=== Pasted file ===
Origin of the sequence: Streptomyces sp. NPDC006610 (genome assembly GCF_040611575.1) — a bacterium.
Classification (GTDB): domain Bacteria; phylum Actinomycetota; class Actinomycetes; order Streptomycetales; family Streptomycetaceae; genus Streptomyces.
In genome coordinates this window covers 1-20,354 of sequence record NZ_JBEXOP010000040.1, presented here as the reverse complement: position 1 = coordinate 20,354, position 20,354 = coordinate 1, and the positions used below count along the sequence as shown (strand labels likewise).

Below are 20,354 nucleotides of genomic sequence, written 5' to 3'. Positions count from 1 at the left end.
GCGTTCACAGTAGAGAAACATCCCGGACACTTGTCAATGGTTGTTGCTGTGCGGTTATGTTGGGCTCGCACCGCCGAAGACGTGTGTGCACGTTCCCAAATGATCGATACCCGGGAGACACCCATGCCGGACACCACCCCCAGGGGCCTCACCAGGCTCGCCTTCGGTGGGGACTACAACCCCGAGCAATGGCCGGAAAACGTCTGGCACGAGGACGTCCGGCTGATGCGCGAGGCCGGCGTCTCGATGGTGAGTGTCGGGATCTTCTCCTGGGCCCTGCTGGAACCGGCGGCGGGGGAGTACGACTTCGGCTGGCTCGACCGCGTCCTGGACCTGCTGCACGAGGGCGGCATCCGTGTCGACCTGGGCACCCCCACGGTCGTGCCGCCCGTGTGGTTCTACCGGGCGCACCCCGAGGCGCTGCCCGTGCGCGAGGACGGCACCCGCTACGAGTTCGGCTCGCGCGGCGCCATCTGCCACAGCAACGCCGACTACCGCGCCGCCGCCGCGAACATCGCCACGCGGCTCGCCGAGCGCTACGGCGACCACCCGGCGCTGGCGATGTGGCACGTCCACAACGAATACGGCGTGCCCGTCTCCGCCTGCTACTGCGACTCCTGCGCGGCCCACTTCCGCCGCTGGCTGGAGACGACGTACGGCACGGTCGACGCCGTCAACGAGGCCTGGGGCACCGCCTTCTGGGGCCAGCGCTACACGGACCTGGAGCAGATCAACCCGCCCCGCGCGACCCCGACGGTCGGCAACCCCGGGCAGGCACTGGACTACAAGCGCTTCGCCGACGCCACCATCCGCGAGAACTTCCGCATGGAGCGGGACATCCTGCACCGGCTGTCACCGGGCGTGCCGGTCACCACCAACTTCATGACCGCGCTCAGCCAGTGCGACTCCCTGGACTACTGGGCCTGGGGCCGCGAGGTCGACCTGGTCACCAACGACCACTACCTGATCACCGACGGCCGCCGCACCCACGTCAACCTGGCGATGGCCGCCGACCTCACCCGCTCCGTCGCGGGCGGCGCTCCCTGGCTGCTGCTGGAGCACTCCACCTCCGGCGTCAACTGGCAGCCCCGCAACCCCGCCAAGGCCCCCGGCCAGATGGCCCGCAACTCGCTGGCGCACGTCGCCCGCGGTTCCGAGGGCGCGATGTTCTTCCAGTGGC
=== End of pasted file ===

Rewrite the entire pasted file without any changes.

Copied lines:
Origin of the sequence: Streptomyces sp. NPDC006610 (genome assembly GCF_040611575.1) — a bacterium.
Classification (GTDB): domain Bacteria; phylum Actinomycetota; class Actinomycetes; order Streptomycetales; family Streptomycetaceae; genus Streptomyces.
In genome coordinates this window covers 1-20,354 of sequence record NZ_JBEXOP010000040.1, presented here as the reverse complement: position 1 = coordinate 20,354, position 20,354 = coordinate 1, and the positions used below count along the sequence as shown (strand labels likewise).

Below are 20,354 nucleotides of genomic sequence, written 5' to 3'. Positions count from 1 at the left end.
GCGTTCACAGTAGAGAAACATCCCGGACACTTGTCAATGGTTGTTGCTGTGCGGTTATGTTGGGCTCGCACCGCCGAAGACGTGTGTGCACGTTCCCAAATGATCGATACCCGGGAGACACCCATGCCGGACACCACCCCCAGGGGCCTCACCAGGCTCGCCTTCGGTGGGGACTACAACCCCGAGCAATGGCCGGAAAACGTCTGGCACGAGGACGTCCGGCTGATGCGCGAGGCCGGCGTCTCGATGGTGAGTGTCGGGATCTTCTCCTGGGCCCTGCTGGAACCGGCGGCGGGGGAGTACGACTTCGGCTGGCTCGACCGCGTCCTGGACCTGCTGCACGAGGGCGGCATCCGTGTCGACCTGGGCACCCCCACGGTCGTGCCGCCCGTGTGGTTCTACCGGGCGCACCCCGAGGCGCTGCCCGTGCGCGAGGACGGCACCCGCTACGAGTTCGGCTCGCGCGGCGCCATCTGCCACAGCAACGCCGACTACCGCGCCGCCGCCGCGAACATCGCCACGCGGCTCGCCGAGCGCTACGGCGACCACCCGGCGCTGGCGATGTGGCACGTCCACAACGAATACGGCGTGCCCGTCTCCGCCTGCTACTGCGACTCCTGCGCGGCCCACTTCCGCCGCTGGCTGGAGACGACGTACGGCACGGTCGACGCCGTCAACGAGGCCTGGGGCACCGCCTTCTGGGGCCAGCGCTACACGGACCTGGAGCAGATCAACCCGCCCCGCGCGACCCCGACGGTCGGCAACCCCGGGCAGGCACTGGACTACAAGCGCTTCGCCGACGCCACCATCCGCGAGAACTTCCGCATGGAGCGGGACATCCTGCACCGGCTGTCACCGGGCGTGCCGGTCACCACCAACTTCATGACCGCGCTCAGCCAGTGCGACTCCCTGGACTACTGGGCCTGGGGCCGCGAGGTCGACCTGGTCACCAACGACCACTACCTGATCACCGACGGCCGCCGCACCCACGTCAACCTGGCGATGGCCGCCGACCTCACCCGCTCCGTCGCGGGCGGCGCTCCCTGGCTGCTGCTGGAGCACTCCACCTCCGGCGTCAACTGGCAGCCCCGCAACCCCGCCAAGGCCCCCGGCCAGATGGCCCGCAACTCGCTGGCGCACGTCGCCCGCGGTTCCGAGGGCGCGATGTTCTTCCAGTGGC